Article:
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The Spiral Jetty is a large-scale piece of artwork, created in 1970 by Robert Smithson. A stone structure, fifteen-hundred feet long and fifteen feet wide, it juts out into the pink waters of the Great Salt Lake. By the time of Smithson's death, in 1973, the work was fully submerged, due to rising water levels. It finally reemerged during the drought of 2003, 30 years later, covered with brilliantly white salt crystals.
Contrasted with the color of the lake – along this shore, a deep pink-to-red – the setting is empyrean.
Near the Spiral Jetty...
For many years, the abandoned duckboat and jeep, along with a tattered trailer home (not pictured), have served as the closest landmarks to the Spiral Jetty.
The ground in the vicinity is barren and volcanic.
If you want to swim in the Great Salt Lake, Antelope Island (30 miles north of Salt Lake City) has one of the lake's most popular beaches. Thanks to the salinity, roughly six times that of the world's oceans, even the skinniest person can float effortlessly.
However, if you're squeamish about flies, don't even bother packing the swimsuit. The flies, so dense that you might mistakenly assume you're on a volcanic black-sand beach, don't bite – but they do get caught in your sunscreen and die.
Antelope Island is known for its herds of buffalo. Mountain goat inhabit the high terrain and can sometimes be spotted on the more challenging hiking trails.
The dry, muted scenery has a surprising amount of variety.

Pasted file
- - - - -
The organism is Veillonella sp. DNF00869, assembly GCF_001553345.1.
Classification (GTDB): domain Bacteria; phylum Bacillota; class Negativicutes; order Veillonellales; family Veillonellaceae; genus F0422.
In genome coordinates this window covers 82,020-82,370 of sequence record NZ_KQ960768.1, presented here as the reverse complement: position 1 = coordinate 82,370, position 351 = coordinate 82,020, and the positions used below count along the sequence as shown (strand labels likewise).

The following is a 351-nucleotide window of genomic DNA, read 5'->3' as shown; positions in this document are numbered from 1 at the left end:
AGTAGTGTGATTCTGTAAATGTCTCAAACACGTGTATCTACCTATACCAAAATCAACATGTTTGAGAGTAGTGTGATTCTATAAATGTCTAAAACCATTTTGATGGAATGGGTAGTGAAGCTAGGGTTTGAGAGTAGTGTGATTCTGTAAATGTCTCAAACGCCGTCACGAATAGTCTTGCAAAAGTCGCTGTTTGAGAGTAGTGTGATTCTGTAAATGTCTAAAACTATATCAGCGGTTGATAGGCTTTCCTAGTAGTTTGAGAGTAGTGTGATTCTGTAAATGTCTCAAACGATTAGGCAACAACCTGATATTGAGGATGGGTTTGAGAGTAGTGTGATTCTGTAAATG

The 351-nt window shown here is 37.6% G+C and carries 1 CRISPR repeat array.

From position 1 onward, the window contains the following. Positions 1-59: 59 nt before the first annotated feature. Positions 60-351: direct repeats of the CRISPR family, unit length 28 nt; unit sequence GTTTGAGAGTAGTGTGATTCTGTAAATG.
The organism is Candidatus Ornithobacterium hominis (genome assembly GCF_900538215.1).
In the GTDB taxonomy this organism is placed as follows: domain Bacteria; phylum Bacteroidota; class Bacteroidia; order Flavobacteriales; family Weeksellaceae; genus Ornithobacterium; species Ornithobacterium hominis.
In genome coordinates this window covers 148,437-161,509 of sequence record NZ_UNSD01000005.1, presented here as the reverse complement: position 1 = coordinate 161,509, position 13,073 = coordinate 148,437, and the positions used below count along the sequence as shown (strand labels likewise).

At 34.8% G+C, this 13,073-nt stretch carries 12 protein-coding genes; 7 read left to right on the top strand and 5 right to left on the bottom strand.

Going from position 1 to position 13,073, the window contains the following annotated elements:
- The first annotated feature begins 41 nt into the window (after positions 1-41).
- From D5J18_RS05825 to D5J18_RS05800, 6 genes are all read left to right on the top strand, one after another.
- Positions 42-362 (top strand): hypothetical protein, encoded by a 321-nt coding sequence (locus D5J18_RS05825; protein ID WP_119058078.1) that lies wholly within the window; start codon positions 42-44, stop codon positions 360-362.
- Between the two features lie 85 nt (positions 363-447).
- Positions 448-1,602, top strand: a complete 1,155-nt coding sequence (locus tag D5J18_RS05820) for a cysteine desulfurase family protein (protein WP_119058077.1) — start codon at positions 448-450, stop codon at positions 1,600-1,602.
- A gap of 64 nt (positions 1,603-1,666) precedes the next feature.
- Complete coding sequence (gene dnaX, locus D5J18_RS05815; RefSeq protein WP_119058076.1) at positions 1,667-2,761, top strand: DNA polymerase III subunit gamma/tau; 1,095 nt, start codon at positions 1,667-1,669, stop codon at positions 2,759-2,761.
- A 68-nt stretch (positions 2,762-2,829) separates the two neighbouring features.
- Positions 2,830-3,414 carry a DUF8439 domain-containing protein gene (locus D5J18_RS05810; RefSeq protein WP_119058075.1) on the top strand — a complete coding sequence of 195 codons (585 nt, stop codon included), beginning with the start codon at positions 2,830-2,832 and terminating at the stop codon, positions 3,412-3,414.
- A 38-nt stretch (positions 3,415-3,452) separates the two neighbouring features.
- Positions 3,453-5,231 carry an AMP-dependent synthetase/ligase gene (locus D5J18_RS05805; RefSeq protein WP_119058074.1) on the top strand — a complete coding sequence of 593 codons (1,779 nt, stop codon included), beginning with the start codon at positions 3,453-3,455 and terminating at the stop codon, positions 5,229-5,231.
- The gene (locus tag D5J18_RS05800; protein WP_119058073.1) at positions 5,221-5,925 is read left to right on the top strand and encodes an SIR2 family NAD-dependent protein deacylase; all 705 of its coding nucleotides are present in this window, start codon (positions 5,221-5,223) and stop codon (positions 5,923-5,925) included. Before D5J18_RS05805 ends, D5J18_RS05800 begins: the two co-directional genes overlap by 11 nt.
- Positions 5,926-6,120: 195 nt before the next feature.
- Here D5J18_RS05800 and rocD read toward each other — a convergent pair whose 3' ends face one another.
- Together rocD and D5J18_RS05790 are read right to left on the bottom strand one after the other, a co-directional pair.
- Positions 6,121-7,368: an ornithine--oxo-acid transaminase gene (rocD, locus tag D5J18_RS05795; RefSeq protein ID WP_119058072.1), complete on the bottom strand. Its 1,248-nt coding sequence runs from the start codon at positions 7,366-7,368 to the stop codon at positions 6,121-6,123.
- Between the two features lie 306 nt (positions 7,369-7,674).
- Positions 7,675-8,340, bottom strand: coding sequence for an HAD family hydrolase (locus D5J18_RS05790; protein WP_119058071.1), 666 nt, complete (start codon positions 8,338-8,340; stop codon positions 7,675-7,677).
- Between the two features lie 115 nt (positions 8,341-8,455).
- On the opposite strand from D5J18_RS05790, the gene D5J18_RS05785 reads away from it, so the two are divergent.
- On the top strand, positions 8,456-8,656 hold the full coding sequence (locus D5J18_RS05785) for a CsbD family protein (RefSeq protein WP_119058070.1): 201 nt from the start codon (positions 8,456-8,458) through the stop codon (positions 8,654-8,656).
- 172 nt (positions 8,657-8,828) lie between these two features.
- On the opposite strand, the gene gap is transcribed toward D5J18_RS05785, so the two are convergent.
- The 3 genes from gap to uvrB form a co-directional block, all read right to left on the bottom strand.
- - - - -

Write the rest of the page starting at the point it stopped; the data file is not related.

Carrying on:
Eve Andersson (email@example.com)
Some friends and I went to the Spiral Jetty in October of 2005 and again in October of 2006. One of the most amazing thoughts on our first journey was "How could a pickup truck, a trailer, and an old military craft be landmarks? Wouldn't somebody just move them sometime?" Then, we saw them and were astonished by how completely permanent they were and how long they had been there and how the pink tub told a story that we didn't yet know. We knew they, like the Jetty would always be there. We expected a bit of change this year. We relished the thoughts that the Jetty and the landscape would change a little each year and we wanted to see what happened. We went on an overcast, rainy day and expected the weather and the clouds to be the biggest changes we'd see in such a short time as one year. But everything had changed!!! The salt that crunched like snow under our feet was mostly gone! Part of the Jetty was flooded. We didn't make it to the center of the Jetty. And those permanent landmarks were gone. Vanished. Totally. We think we saw tracks from whatever vehicle took them but even the land where nothing much grows did not keep its scars. The plants and winds had covered all traces of those permanent things. My belief is that they were there before Smithson created the Jetty. And my question is: WHERE DID THEY GO? WHO HAS THEM? WHY ARE THEY GONE? WHO KNOWS? AND, WHY? WHY? WHY???????????????
I have fallen in love with the ideas that float in my head when I ponder the Jetty and all the world around it. If anyone knows even a glimmer of an answer to my questions or even has a theory, I'd enjoy communicating with that person or persons. My email is firstname.lastname@example.org and my name is Susan. And, I guess I'm coming to believe both that nothing ever changes and everything changes at the same time.
-- susan bowlden
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